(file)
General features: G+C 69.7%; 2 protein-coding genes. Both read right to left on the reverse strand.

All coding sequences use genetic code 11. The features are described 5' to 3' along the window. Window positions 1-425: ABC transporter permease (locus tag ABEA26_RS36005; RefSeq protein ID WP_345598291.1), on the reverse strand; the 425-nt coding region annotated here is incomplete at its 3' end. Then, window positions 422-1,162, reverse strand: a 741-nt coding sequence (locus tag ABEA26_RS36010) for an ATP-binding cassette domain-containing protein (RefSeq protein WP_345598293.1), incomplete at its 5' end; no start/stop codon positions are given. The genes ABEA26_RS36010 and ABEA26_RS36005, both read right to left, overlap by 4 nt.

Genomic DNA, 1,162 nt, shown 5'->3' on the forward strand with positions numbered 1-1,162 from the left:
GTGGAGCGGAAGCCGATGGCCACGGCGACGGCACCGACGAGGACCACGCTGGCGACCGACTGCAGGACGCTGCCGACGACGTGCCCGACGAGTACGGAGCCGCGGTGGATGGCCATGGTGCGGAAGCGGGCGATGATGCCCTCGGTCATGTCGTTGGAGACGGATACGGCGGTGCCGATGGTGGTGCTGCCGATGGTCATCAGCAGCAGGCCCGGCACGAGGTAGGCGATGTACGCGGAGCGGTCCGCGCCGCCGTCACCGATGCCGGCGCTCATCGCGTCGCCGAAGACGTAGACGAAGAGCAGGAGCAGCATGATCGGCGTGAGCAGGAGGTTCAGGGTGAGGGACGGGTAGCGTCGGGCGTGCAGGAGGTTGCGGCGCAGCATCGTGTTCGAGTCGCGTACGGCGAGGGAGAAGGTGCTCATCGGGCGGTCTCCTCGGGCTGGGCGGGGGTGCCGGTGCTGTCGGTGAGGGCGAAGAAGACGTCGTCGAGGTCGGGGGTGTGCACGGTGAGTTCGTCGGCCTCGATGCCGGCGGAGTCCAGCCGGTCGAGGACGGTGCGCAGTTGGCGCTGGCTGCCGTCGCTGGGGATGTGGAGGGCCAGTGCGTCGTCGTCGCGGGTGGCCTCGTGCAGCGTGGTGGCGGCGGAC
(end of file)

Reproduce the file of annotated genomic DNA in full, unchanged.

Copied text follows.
General features: G+C 69.7%; 2 protein-coding genes. Both read right to left on the reverse strand.

All coding sequences use genetic code 11. The features are described 5' to 3' along the window. Window positions 1-425: ABC transporter permease (locus tag ABEA26_RS36005; RefSeq protein ID WP_345598291.1), on the reverse strand; the 425-nt coding region annotated here is incomplete at its 3' end. Then, window positions 422-1,162, reverse strand: a 741-nt coding sequence (locus tag ABEA26_RS36010) for an ATP-binding cassette domain-containing protein (RefSeq protein WP_345598293.1), incomplete at its 5' end; no start/stop codon positions are given. The genes ABEA26_RS36010 and ABEA26_RS36005, both read right to left, overlap by 4 nt.

Genomic DNA, 1,162 nt, shown 5'->3' on the forward strand with positions numbered 1-1,162 from the left:
GTGGAGCGGAAGCCGATGGCCACGGCGACGGCACCGACGAGGACCACGCTGGCGACCGACTGCAGGACGCTGCCGACGACGTGCCCGACGAGTACGGAGCCGCGGTGGATGGCCATGGTGCGGAAGCGGGCGATGATGCCCTCGGTCATGTCGTTGGAGACGGATACGGCGGTGCCGATGGTGGTGCTGCCGATGGTCATCAGCAGCAGGCCCGGCACGAGGTAGGCGATGTACGCGGAGCGGTCCGCGCCGCCGTCACCGATGCCGGCGCTCATCGCGTCGCCGAAGACGTAGACGAAGAGCAGGAGCAGCATGATCGGCGTGAGCAGGAGGTTCAGGGTGAGGGACGGGTAGCGTCGGGCGTGCAGGAGGTTGCGGCGCAGCATCGTGTTCGAGTCGCGTACGGCGAGGGAGAAGGTGCTCATCGGGCGGTCTCCTCGGGCTGGGCGGGGGTGCCGGTGCTGTCGGTGAGGGCGAAGAAGACGTCGTCGAGGTCGGGGGTGTGCACGGTGAGTTCGTCGGCCTCGATGCCGGCGGAGTCCAGCCGGTCGAGGACGGTGCGCAGTTGGCGCTGGCTGCCGTCGCTGGGGATGTGGAGGGCCAGTGCGTCGTCGTCGCGGGTGGCCTCGTGCAGCGTGGTGGCGGCGGAC